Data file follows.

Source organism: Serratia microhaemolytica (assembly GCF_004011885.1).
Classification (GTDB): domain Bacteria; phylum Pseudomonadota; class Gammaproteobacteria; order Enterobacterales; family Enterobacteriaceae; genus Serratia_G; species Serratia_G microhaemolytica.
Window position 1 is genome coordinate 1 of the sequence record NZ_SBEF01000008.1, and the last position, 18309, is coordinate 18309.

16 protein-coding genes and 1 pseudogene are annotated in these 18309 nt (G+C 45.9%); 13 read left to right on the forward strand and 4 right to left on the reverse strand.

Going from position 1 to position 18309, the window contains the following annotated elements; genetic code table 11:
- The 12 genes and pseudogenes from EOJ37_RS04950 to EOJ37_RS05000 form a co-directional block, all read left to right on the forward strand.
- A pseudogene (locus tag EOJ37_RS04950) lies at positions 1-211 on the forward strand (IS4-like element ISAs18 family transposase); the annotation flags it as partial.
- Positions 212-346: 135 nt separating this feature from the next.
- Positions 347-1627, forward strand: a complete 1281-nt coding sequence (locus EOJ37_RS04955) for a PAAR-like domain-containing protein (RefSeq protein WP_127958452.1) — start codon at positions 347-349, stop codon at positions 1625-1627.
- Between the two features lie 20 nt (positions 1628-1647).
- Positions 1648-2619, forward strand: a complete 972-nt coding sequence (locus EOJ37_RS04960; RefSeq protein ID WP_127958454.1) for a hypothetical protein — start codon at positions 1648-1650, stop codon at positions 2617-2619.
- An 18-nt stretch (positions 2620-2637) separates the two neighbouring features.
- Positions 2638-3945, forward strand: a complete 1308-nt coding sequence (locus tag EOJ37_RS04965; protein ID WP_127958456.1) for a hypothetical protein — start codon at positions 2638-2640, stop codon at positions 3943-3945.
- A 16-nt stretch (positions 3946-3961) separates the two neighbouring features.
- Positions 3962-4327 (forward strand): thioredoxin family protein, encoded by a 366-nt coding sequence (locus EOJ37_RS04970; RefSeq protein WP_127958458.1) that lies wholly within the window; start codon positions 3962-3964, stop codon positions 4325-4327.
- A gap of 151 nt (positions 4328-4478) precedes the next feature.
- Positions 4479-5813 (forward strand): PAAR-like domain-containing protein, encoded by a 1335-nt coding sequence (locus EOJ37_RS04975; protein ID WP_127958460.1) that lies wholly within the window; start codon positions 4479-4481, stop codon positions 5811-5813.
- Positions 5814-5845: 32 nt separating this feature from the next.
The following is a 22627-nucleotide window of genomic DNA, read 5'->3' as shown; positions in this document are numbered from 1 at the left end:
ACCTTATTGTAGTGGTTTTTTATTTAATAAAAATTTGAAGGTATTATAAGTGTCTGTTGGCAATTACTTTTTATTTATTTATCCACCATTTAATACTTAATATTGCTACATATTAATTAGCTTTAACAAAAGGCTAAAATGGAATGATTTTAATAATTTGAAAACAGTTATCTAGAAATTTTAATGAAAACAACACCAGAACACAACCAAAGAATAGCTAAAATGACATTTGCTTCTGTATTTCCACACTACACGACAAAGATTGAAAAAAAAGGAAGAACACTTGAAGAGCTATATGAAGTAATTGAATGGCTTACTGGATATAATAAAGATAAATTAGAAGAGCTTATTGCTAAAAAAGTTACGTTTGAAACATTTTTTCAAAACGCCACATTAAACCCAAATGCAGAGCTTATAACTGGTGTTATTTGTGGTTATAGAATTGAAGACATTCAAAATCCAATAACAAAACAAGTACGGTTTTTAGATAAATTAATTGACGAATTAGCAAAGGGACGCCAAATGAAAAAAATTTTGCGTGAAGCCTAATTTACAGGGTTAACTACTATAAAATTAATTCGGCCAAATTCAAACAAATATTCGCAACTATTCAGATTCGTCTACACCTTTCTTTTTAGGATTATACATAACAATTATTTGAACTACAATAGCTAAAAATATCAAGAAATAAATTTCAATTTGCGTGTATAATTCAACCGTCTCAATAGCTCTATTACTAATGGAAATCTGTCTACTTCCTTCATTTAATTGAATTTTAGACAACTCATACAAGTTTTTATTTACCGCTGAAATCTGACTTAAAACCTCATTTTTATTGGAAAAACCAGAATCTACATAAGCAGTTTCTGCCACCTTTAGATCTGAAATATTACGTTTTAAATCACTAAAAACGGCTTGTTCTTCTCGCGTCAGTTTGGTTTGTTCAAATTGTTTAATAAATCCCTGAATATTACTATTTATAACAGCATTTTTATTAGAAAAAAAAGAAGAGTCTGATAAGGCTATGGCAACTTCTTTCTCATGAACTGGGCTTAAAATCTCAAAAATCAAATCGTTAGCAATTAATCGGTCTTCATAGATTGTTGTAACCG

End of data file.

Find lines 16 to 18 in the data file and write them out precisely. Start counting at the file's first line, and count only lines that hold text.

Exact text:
- A gap of 151 nt (positions 4328-4478) precedes the next feature.
- Positions 4479-5813 (forward strand): PAAR-like domain-containing protein, encoded by a 1335-nt coding sequence (locus EOJ37_RS04975; protein ID WP_127958460.1) that lies wholly within the window; start codon positions 4479-4481, stop codon positions 5811-5813.
- Positions 5814-5845: 32 nt separating this feature from the next.